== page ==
(Taking a break from the all-I've-been-shot-all-the-time-network today. Big Cuter commented on my obsession, acknowledging that I write from the heart and that my heart is filled with "my condition" but wondering if I ever had any other thoughts at all. Yes, kiddo, I do. Here are some of them:)
279 years ago today Mary Ball Washington gave birth to a boy child. He went on to become a surveyor, a land owner, a distiller and, oh yes, the first President of the United States of America. Unlike many of the stories surrounding this man (think cherry trees and coins across the Potomac and standing up in an open boat as it crossed the Delaware) this is an indisputable fact. Mary was not in labor on the third Monday of February. She produced her child on a specific day - the 22nd day of February. His birthday didn't move around with the vagaries of the federal holiday calendar.
Nancy Hanks Lincoln met her second son, Abraham, 202 years ago on February 12. Like Mrs. Washington before her, she was not in labor on an indeterminate day sometime in the middle of the month. It occurred on a certain day,, a day formerly commemorated by school children and mail carriers alike.
Alas and alack, these fine gentlemen have been conflated into Presidents and their birthdays combined into a generic celebration designed primarily to afford employees the opportunity for a 3-day weekend in the middle of the winter. What was wrong with the old system, I wonder? As an elementary schoolkid I looked forward to those random days off in the middle of the month. One day, breaking up the routine. One celebration for each president - pennies examined on the 12th, leadership and lying (not) on the 22nd.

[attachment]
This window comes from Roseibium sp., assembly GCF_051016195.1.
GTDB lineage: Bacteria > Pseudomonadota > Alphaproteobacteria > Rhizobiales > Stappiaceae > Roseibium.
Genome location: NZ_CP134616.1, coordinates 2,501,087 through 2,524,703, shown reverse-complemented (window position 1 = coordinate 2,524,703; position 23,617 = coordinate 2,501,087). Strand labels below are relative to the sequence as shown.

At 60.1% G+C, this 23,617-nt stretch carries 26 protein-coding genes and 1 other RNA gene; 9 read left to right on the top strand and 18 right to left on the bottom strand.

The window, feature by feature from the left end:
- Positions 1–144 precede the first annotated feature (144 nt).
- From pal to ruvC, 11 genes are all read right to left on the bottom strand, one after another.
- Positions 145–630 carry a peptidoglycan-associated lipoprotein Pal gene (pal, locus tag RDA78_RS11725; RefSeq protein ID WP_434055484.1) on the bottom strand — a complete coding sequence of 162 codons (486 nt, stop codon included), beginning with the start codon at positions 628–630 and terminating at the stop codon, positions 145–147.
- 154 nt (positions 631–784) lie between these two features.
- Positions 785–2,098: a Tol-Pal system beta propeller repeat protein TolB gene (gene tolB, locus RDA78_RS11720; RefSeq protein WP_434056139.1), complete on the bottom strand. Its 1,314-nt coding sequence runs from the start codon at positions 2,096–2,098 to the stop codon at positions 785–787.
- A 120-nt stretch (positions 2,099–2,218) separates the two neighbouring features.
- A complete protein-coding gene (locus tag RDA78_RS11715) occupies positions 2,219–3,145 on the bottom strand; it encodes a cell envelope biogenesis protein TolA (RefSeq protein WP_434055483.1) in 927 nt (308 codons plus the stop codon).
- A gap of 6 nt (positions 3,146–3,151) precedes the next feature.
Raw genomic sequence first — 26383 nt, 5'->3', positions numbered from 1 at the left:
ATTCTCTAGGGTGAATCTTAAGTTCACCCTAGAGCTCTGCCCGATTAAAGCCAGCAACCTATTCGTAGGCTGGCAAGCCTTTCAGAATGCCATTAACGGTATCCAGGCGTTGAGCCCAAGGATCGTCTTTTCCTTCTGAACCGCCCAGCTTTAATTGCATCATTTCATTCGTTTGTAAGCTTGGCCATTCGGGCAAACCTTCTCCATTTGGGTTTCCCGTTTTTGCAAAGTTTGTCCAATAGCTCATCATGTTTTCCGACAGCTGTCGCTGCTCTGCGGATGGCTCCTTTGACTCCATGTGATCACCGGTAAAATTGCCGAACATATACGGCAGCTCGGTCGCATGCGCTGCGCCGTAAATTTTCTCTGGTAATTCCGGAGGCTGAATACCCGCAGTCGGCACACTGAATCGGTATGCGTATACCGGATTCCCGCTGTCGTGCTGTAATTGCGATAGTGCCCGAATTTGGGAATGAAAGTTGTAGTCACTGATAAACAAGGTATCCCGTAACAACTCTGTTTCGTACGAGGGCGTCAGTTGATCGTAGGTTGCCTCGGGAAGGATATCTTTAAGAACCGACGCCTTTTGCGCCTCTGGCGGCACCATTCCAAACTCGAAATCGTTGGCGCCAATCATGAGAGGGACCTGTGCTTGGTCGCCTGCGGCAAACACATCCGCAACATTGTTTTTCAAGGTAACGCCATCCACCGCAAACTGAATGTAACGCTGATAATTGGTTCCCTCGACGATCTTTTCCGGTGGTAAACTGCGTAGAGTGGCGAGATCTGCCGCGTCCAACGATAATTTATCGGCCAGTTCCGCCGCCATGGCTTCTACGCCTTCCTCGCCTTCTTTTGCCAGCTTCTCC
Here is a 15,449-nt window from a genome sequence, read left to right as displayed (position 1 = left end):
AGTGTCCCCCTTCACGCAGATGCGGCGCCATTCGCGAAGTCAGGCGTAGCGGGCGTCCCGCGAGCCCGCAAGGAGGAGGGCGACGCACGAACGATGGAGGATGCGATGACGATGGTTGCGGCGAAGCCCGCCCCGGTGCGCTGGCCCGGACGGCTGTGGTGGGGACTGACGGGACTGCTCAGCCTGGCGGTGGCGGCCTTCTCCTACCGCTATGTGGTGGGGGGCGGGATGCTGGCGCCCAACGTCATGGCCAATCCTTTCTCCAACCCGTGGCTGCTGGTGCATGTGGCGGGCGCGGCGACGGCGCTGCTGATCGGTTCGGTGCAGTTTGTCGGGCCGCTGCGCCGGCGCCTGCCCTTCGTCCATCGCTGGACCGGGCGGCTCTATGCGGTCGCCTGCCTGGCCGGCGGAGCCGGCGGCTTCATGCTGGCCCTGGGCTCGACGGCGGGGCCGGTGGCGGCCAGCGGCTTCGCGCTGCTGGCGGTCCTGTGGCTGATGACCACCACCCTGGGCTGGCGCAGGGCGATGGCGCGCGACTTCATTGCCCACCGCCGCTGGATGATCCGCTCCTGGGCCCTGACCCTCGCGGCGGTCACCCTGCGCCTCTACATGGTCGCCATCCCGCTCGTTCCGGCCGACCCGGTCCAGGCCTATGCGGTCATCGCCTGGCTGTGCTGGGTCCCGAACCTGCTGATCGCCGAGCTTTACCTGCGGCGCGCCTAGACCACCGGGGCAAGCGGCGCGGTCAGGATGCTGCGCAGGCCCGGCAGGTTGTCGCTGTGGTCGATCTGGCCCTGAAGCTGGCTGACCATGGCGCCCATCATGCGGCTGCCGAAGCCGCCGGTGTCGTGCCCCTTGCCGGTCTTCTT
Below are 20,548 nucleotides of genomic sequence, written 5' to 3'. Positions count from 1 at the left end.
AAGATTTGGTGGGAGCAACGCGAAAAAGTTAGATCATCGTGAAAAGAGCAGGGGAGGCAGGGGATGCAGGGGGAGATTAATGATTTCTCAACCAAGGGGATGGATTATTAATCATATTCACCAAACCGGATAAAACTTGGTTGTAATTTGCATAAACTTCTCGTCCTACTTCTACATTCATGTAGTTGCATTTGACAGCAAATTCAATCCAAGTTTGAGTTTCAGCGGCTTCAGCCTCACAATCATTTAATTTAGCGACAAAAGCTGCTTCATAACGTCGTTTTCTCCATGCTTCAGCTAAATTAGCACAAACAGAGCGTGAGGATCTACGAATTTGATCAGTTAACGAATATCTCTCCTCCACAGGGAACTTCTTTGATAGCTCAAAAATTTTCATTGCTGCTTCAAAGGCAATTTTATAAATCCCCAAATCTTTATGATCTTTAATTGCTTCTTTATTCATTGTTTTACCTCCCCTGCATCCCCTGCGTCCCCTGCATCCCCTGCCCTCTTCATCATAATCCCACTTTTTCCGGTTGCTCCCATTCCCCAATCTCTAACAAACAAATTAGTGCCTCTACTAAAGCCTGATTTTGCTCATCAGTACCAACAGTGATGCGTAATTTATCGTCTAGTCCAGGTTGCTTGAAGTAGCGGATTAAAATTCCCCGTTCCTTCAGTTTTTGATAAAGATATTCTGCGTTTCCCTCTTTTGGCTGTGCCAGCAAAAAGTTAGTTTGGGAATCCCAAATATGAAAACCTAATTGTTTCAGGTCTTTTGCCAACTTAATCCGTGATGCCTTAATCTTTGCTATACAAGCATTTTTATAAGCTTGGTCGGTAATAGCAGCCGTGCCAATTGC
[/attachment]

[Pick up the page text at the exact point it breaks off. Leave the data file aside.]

There was no time for a weekend away (not that G'ma and Daddooooo could have afforded to take us anyplace anyhow) and there was no competition between students for who went the furthest and had the most fun. It was an opportunity to go sledding at Bethpage (the Black Course was used for many things in my youth; this was the best of them) or to meet friends at the bowling alley and then walk to Smiles (our precursor to a 5-and-dime) where we cruised the aisles until our parents picked us up. It was grilled cheese sandwiches with bacon on the side, eaten on paper plates and accompanied by the admonition Don't Tell Daddy since the bacon was not exactly kosher and he cared a lot more than did G'ma. There were snow forts to be built, snowball fights to be fought, snow men to be built. The entire neighborhood roamed from front yard to front yard, creating and tumbling and finding warmth and drinks and the occasional bathroom in whichever house we happened to be in front of when the need arose.
And now? Now President's Day is always an event. It's a long weekend for which plans must be made. It has no intrinsic meaning, no relationship to George or Abe or any of their colleagues. Their faces are used to advertise white sales and car sales and furniture sales and The History Channel runs back to back episodes of The Presidents but that's about the size of the historical component. What began as tributes to great men has devolved into spending opportunities for the masses.
Am I bitter? You bet. A day off followed by another one 10 days later.... what better way to combat the winter doldrums than that? A random day, a day to cuddle under the blankets with your sweetie or to do all that laundry that interfered with your weekend plans and so still sits in the basket, mocking you. A day to explore the neighborhood and have lunch in that place you've driven by 100 times before..... a day just to be.
Sometimes, when I was a girl really was better.